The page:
The reason is that China has made the very distinction that Yan insists on. According to Andrew Small in ” The China-Pakistan Axis “, China would never come to help Pakistan in conflicts that itself would have provoked. But, according to Small, Chairman Mao Zedong (in power from 1949 to 1976) said that China could intervene. Sources interviewed by Small said China could intervene if India attacks Pakistan. In other words, China could come to the aid of its partner if its own existence were threatened by a foreign invasion. China would not come to the aid of its partner if it were the cause of the crisis.
In the case of the Ukraine crisis, China did not blame Russia for causing it, but rather consistently pointed the finger at the United States and NATO. Xi personally told Biden that “ the heart of the Ukrainian crisis “concerned” security concerns so much from Russia that from Ukraine “. He told Biden that provocations from the United States were the root of the problem. On June 23, Xi again stressed the need to “ reject the mentality of style Gcold war and block confrontation ” as well as ” behaviors hegemonywhat “.
The Kremlin spokesman said on December 13 that Xi and Putin are “in constant communication”. The two leaders are said to have planned to meet at the end of December to “discuss the events of 2022”.
Nevertheless, both Russia and China have moved away from Cold War-style alliances. Although their extraordinarily close strategic partnership approximates a quasi-alliance relationship, it is far from a military alliance.
Just weeks before Russia invaded Ukraine, Xi said Russia-China relations “even exceed those ofan alliance through their proximity and their effectiveness”. A joint statement issued on February 4 by Putin and Xi affirms, perhaps for the first time officially, that the friendship between the two states does not know no limits, there are no prohibited areas of cooperation”. The statement adds that this is ” d‘a new kind of relationship’ who is “superior to the political and military alliances of the Gcold war ».
In this friendship “all proof”Russia and China have conducted military exercises under a joint command and control system that has given each other unprecedented levels of access, demonstrating a very high level of strategic and military coordination.
As recently as October 27, Chinese Foreign Minister Wang Yi said that “China will firmly support the Russian side, under the leadership of President Putin, to unify the Russian people to overcome difficulties and conflicts.ferences, in order to achieve a strategic objective ofe development and of further strengthen Russia’s status as a great power”. He promised that “China and Russia will deepen theurs exchanges at all levels”.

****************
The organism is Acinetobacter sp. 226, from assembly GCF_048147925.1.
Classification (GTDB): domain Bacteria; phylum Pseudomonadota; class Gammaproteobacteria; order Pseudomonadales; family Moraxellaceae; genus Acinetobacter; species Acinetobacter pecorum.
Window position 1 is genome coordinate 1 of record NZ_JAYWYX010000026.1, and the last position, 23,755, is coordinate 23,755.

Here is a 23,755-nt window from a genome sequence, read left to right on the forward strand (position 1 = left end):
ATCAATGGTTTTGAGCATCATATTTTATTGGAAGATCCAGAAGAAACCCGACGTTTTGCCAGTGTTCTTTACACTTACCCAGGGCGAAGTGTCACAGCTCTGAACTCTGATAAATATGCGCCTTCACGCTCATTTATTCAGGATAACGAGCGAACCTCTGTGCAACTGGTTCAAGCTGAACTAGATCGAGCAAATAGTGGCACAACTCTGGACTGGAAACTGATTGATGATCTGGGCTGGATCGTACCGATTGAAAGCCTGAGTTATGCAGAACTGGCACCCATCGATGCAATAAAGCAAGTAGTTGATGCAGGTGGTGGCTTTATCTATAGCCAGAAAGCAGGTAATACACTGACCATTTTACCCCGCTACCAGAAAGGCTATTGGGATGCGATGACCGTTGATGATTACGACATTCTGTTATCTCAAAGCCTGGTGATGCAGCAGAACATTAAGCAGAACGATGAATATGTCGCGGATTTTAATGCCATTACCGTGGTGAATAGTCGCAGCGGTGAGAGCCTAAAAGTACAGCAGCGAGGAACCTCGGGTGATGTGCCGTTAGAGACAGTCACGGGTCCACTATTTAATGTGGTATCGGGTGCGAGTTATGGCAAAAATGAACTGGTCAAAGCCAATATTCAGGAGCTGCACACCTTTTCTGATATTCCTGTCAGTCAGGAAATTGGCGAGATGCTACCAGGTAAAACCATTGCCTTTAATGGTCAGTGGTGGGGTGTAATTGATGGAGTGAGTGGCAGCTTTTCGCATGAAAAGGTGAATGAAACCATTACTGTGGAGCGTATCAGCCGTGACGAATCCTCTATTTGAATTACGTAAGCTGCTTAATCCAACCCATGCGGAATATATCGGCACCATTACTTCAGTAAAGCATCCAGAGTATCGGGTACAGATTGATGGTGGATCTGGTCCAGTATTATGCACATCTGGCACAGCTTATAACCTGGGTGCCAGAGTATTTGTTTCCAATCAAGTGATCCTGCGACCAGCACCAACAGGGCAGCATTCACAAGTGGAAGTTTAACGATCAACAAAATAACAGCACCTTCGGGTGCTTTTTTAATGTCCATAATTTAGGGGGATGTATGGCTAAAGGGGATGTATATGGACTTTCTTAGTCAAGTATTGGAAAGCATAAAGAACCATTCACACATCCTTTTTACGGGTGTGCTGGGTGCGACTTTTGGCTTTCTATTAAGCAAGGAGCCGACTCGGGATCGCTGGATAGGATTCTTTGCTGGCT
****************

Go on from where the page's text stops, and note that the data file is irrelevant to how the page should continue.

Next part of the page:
But, as far as we know, there are still no mutual defense obligations.
The question of whether there is a confidential mutual security guarantee might, in practice, not make much difference. An attack on Russian territory that would inherently threaten Russia could cause China to play its own security interests: China has no desire to face a confrontation with the United States and NATO without the Russia. China might be incentivized to come to Russia’s aid in the event of an invasion, not by an agreement with Russia, but out of concern for its own security interests.
And, most importantly, there is the little-discussed Article 9 of the 2001 Sino-Russian treaty, known as the Treaty of Good Neighborliness and Friendly Cooperation. It states that “When a situation arises in which one of the parties considers that the peace is threatened and compromised or that its security interests are at stake, or when it is faced with the threat of aggression, the contracting parties must immediately establish contacts and carry out consultations to eliminate these threats.
Regardless of whether or not there is a confidential mutual security guarantee between Russia and China, they have a close and still evolving quasi-alliance relationship that knows no ” no limit and they have already concluded a treaty allowing them to help each other and eliminate any threat to their respective security interests.
Source : Responsible Statecraft, Ted Snider13-12-2022
Translated by the readers of the Les-Crises website